Thousands of sexual abuse cases likely to be filed under Child Victim’s Act

The resolution of those cases hinge in large part on this week’s legal maneuver by the Archdiocese of New York, which asked a court to compel its 32 insurers to provide defense coverage and possible settlements. In response to at least one major insurance company’s indication it did not intend to provide coverage, the archdiocese sought legal remedy in an effort to protect its hundreds of churches and parishes from financial ruin. 

The move had attorneys like James Marsh, of New York-based Marsh Law, applauding.

“This is an unequivocal sign that the Church is getting serious about dealing with its exposure,” Marsh said. “With the New York Archdiocese facing significant financial liability after decades of heartbreaking sexual abuse, it appears that it is beginning the process of addressing its financial challenges head on.”

The filing comes a little more than one month before the window opens allowing people to file civil cases involving sexual abuse against the archdiocese and other organizations. The cases are said to be worth tens of millions of dollars or more collectively based on the number of expected suits to be filed in the one-year window starting Aug. 14.

Jennifer Freeman, of Marsh Law, who is representing 40 plaintiffs against the New York Archdiocese, explained that the June filing wasn’t an unexpected move considering how many people could potentially sue.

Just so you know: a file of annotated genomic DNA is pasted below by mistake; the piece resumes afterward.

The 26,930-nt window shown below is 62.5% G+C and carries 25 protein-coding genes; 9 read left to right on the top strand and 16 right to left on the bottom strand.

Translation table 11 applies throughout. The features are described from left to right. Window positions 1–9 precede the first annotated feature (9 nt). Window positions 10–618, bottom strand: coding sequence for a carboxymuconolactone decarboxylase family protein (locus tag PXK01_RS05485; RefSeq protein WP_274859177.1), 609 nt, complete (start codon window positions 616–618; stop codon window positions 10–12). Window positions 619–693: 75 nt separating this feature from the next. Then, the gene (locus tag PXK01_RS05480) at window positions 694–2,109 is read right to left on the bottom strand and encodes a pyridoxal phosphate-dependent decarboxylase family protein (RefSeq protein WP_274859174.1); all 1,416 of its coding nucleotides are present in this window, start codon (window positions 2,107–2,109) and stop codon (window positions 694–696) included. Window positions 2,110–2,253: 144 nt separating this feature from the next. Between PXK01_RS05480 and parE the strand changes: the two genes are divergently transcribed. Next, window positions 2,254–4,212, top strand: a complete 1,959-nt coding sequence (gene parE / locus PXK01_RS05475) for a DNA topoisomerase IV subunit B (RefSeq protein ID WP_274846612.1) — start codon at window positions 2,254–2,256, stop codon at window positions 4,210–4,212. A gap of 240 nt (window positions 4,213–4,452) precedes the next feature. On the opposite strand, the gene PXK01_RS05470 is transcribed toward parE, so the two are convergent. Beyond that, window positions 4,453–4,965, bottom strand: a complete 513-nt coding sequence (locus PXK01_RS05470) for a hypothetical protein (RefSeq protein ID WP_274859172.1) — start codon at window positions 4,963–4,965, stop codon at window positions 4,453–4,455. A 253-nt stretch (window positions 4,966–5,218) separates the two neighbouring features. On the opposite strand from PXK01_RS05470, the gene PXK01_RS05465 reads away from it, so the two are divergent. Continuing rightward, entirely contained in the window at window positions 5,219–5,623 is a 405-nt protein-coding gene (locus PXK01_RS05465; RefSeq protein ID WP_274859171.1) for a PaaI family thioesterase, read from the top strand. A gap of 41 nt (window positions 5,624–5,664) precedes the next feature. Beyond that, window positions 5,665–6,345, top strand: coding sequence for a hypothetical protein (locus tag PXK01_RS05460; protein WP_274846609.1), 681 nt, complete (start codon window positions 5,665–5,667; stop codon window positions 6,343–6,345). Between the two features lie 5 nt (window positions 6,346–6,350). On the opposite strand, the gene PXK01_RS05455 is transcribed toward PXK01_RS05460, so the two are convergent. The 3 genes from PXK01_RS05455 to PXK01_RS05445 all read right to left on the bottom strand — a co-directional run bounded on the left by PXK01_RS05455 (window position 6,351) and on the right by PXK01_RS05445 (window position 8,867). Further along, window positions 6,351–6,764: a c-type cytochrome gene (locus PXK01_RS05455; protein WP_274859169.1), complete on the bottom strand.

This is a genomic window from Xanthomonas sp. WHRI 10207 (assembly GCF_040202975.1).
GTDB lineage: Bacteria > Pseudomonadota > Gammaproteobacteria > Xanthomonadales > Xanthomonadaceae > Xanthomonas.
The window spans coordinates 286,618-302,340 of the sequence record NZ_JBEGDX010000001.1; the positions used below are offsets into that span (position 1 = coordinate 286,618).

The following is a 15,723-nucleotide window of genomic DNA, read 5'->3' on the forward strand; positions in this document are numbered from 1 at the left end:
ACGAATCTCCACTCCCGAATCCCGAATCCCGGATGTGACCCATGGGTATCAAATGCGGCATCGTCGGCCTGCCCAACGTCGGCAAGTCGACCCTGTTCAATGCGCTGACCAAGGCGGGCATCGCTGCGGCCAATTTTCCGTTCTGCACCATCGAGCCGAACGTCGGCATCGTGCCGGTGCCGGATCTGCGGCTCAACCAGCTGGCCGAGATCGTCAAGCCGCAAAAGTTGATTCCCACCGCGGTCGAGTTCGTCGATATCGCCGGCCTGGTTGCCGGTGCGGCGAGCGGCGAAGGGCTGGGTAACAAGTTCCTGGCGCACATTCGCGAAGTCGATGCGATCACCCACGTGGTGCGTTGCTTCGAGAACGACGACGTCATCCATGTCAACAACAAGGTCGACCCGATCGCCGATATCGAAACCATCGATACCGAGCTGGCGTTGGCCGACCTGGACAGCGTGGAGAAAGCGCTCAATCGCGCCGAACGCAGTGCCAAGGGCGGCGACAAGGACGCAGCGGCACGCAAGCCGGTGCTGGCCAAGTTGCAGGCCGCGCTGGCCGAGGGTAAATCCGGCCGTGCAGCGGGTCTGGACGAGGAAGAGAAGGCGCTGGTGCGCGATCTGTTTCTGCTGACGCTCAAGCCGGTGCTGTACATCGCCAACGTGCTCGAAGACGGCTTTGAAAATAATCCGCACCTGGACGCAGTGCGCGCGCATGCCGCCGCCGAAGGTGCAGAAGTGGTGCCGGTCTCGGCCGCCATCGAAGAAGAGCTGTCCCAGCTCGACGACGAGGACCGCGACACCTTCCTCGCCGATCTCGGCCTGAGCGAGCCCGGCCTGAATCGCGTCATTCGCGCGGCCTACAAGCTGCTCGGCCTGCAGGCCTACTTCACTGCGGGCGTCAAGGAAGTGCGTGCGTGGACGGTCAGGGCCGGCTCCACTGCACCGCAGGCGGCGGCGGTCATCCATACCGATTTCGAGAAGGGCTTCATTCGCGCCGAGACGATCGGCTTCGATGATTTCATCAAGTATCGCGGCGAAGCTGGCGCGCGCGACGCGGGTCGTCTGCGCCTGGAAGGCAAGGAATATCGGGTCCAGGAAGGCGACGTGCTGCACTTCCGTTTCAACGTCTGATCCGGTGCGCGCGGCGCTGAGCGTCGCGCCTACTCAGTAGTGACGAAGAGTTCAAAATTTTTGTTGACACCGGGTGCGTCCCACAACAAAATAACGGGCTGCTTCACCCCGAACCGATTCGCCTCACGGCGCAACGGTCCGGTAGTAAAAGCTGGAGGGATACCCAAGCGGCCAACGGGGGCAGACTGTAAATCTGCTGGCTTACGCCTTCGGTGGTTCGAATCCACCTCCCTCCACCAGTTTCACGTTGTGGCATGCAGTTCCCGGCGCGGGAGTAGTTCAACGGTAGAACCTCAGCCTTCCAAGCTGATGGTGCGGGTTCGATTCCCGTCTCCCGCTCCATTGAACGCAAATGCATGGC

“Hundreds and hundreds of people across the country experienced abuse by priests at the New York Archdiocese,” Freeman said. “This legal filing is similar to those we’ve seen around the country when an institution, like the Church, is preparing to face its legal exposure in court.”

Marsh thinks upstate dioceses, like Rochester, are in worse shape financially than New York Archdiocese, and expects they’ll have a hard time.

“We expect that many of the diocese upstate will declare bankruptcy, Marsh said. “Many don’t have the assets of the New York Archdiocese.”

Mike Pfau, of Seattle-Based Pfau Cochran Vertetis Amala, has at least 50 plaintiffs and thinks bankruptcy is a mixed bag, bringing benefits and risks.

“While bankruptcy streamlines the payment process for survivors, issues with transparency arise,” Pfau said.


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